Law enforcement officials from dozens of nations across the world executed one of the most sophisticated crime stings in history late on Monday and during the early morning hours on Tuesday, resulting in the arrests of hundreds of criminals around the world.
“The operation by Australian and European police and the U.S. Federal Bureau of Investigation ensnared suspects in Australia, Asia, Europe, South America and the Middle East involved in the global narcotics trade,” Reuters reported. “Over 800 suspected members of organized crime gangs were arrested and $148 million in cash seized in raids around the world. Tons of drugs were also seized.”
The operation was conceived by Australian law enforcement officials and the FBI in 2018. The FBI secretly distributed encrypted phones, which had the app ANoM installed on them, to criminal organizations that allowed authorities to monitor all communications on the devices over a span of over a year and a half.
“ANoM could only be found on phones bought through the black market, which had been stripped of the capability to make calls or send emails,” CNN reported. “The phones could only send messages to another device that had the app and criminals needed to know another criminal to get a device.”
“Over the last 18 months the FBI provided criminal organizations with over 300 encrypted devices in over 100 countries that allowed us to monitor their communications,” FBI Assistant Director Calvin Shivers said. “Not only have we heard about the number of arrests and the number of seizures, but over 100 threats to life that were mitigated.”
“Europol said police from a total of 16 countries launched raids on the basis of evidence from the phones, around 12,000 of which were distributed worldwide,” AFP reported. “Australian police said the supposedly hardened encrypted devices were handed out to operatives within the mafia, Asian crime syndicates, drug cartels and outlaw motorcycle gangs as part of the elaborate FBI-led plot.”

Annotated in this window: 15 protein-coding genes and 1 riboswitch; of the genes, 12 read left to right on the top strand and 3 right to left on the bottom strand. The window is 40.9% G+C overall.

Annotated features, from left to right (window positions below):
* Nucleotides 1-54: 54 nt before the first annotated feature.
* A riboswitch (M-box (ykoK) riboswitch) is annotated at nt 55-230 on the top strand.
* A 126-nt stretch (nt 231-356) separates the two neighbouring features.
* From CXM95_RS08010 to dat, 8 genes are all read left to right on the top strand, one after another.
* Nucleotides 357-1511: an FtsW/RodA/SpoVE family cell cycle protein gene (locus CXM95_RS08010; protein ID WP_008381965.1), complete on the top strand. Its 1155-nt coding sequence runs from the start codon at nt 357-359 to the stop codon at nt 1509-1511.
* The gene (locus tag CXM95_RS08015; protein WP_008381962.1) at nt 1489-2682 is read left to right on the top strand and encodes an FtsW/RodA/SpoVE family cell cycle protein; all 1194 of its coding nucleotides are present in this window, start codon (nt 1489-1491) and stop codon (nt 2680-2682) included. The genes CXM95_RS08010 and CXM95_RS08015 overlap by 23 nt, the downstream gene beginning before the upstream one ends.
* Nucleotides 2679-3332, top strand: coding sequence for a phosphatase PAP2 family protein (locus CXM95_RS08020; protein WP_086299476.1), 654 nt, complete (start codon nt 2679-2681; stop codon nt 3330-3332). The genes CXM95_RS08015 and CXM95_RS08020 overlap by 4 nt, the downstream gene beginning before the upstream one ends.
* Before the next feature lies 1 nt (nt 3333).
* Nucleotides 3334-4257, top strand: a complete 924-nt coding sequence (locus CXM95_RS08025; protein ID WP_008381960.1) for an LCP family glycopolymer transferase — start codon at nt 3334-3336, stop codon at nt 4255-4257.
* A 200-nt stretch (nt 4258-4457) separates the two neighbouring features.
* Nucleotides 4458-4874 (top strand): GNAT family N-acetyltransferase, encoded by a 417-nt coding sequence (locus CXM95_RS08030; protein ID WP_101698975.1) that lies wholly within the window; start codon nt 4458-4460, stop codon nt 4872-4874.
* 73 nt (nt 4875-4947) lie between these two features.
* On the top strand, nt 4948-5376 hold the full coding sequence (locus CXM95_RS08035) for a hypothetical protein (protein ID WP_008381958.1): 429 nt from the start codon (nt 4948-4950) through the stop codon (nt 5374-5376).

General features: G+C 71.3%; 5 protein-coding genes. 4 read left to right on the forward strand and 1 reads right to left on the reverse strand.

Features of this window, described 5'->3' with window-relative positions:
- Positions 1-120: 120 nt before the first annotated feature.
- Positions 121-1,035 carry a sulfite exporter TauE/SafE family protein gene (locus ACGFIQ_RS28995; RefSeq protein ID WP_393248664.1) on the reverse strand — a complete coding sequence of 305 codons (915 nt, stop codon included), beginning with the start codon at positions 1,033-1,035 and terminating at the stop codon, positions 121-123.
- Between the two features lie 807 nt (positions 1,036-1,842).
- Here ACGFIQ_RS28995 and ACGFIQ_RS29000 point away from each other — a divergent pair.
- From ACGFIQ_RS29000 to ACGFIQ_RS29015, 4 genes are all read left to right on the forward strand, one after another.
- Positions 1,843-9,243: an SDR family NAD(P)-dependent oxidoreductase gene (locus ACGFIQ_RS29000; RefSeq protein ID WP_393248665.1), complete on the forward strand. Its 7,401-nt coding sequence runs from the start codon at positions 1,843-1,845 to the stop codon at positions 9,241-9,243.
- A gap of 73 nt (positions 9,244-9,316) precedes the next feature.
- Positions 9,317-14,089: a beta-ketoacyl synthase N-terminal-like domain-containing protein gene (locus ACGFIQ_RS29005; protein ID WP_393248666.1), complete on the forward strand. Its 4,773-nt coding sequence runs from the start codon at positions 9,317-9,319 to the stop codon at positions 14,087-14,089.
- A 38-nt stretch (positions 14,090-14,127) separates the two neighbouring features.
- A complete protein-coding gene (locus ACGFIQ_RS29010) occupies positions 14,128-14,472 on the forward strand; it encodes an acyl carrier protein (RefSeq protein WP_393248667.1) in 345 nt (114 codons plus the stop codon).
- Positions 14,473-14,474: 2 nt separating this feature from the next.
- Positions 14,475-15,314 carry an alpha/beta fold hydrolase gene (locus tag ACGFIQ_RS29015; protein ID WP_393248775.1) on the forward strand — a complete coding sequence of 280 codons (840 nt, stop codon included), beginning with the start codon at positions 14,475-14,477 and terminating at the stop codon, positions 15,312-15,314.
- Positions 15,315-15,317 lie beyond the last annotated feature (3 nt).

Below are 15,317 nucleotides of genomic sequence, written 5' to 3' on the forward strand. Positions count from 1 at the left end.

“Today, Australia is a much safer country because of the extraordinary outcome under Operation Ironside,” AFP Commissioner Reece Kershaw said. “It highlights how devastatingly-effective the AFP is when it works with local and global partners, and takes its fight against transnational organized crime offshore. This world-first operation will give the AFP, state and territory police years of intelligence and evidence. There is also the potential for a number of cold cases to be solved because of Operation Ironside.”
“However, tomorrow, and in the future, law enforcement will come up against serious challenges,” Kershaw said. “AN0M was an influential encrypted communications app but there are even bigger encrypted platforms that are being used by transnational and serious organized criminals targeting Australia. They are almost certainly using those encrypted platforms to flood Australia with drugs, guns and undermine our economy by laundering billions of dollars of illicit profit. Organized crime syndicates target Australia, because sadly, the drug market is so lucrative. Australians are among the world’s biggest drug takers.”
“One of the causes behind domestic violence, sexual assault, neglect of children and unspeakable tragedy, is illicit drugs,” he continued. “Our first responders, our teachers and every Australian should be able to go to work and live in our communities without being harmed by an individual under the influence of dangerous drugs.”